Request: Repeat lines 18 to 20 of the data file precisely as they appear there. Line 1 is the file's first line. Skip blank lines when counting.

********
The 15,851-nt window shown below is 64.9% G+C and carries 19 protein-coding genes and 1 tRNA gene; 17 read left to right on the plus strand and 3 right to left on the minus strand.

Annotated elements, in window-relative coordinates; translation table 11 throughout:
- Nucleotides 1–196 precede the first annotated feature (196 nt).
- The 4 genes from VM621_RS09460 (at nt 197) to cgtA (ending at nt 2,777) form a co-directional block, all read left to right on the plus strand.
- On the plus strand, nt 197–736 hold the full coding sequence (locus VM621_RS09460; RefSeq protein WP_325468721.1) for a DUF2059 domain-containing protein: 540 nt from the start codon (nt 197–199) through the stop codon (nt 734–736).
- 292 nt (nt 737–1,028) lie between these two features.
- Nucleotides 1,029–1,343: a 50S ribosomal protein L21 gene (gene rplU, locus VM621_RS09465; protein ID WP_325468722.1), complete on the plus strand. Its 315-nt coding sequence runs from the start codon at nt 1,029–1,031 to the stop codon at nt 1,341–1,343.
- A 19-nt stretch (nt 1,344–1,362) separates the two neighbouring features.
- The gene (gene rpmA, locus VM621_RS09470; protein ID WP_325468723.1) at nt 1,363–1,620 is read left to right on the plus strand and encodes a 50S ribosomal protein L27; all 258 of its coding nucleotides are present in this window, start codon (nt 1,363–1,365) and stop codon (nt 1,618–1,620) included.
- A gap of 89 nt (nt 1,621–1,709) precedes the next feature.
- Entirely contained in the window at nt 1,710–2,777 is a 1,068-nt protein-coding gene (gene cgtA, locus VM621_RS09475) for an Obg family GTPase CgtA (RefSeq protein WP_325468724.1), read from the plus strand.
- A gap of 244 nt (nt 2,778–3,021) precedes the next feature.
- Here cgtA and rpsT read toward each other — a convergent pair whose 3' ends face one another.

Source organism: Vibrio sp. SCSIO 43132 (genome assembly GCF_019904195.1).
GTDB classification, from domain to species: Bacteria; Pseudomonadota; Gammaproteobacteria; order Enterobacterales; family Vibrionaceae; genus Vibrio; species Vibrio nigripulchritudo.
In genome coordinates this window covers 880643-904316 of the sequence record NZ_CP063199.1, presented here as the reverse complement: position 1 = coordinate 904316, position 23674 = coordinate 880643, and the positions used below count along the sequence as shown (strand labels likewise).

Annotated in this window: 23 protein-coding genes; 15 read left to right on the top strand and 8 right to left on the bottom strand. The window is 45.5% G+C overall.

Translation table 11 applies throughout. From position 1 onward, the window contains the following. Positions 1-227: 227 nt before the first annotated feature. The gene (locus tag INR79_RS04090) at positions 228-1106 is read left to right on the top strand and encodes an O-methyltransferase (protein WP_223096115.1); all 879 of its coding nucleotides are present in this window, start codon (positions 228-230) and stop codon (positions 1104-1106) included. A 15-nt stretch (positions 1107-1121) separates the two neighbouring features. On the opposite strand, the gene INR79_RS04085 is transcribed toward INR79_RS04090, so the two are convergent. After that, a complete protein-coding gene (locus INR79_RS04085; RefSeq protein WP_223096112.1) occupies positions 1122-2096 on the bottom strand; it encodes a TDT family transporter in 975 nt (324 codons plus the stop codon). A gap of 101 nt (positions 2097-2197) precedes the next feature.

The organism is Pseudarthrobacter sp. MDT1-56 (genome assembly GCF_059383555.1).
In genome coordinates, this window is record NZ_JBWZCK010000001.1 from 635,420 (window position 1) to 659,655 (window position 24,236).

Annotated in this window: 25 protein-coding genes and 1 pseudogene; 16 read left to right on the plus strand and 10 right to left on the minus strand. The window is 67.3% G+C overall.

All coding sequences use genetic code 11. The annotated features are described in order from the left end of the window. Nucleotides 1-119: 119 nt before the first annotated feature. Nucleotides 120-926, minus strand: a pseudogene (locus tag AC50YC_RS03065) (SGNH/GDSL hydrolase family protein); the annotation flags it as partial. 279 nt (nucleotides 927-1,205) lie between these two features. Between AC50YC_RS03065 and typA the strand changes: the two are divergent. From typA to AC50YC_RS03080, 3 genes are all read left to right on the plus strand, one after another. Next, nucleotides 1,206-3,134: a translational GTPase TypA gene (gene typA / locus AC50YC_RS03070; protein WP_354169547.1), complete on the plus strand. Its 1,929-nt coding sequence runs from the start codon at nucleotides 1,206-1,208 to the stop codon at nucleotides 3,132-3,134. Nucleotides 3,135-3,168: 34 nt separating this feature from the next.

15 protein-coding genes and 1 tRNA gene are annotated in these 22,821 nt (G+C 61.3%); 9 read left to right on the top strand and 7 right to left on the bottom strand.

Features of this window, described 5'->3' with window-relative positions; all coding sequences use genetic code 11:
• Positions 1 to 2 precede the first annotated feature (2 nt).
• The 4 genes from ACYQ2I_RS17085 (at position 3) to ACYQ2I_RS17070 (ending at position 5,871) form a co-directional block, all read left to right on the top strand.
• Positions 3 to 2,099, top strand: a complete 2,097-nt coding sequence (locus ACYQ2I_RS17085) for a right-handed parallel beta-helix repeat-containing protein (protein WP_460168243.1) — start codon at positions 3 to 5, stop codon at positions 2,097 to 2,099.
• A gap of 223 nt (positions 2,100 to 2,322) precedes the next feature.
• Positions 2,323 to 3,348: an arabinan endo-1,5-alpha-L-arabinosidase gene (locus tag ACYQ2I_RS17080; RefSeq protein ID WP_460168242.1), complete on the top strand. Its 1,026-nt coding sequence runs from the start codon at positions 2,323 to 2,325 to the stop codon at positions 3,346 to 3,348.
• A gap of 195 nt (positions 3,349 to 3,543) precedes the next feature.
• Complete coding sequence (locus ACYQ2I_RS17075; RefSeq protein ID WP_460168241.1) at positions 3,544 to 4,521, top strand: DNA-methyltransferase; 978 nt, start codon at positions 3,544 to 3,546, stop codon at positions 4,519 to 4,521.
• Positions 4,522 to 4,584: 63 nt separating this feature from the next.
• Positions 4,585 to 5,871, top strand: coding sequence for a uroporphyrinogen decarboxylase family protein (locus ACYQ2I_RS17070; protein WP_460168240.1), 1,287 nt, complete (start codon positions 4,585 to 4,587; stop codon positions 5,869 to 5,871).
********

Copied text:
Translation table 11 applies throughout. From position 1 onward, the window contains the following. Positions 1-227: 227 nt before the first annotated feature. The gene (locus tag INR79_RS04090) at positions 228-1106 is read left to right on the top strand and encodes an O-methyltransferase (protein WP_223096115.1); all 879 of its coding nucleotides are present in this window, start codon (positions 228-230) and stop codon (positions 1104-1106) included. A 15-nt stretch (positions 1107-1121) separates the two neighbouring features. On the opposite strand, the gene INR79_RS04085 is transcribed toward INR79_RS04090, so the two are convergent. After that, a complete protein-coding gene (locus INR79_RS04085; RefSeq protein WP_223096112.1) occupies positions 1122-2096 on the bottom strand; it encodes a TDT family transporter in 975 nt (324 codons plus the stop codon). A gap of 101 nt (positions 2097-2197) precedes the next feature.

The organism is Pseudarthrobacter sp. MDT1-56 (genome assembly GCF_059383555.1).
In genome coordinates, this window is record NZ_JBWZCK010000001.1 from 635,420 (window position 1) to 659,655 (window position 24,236).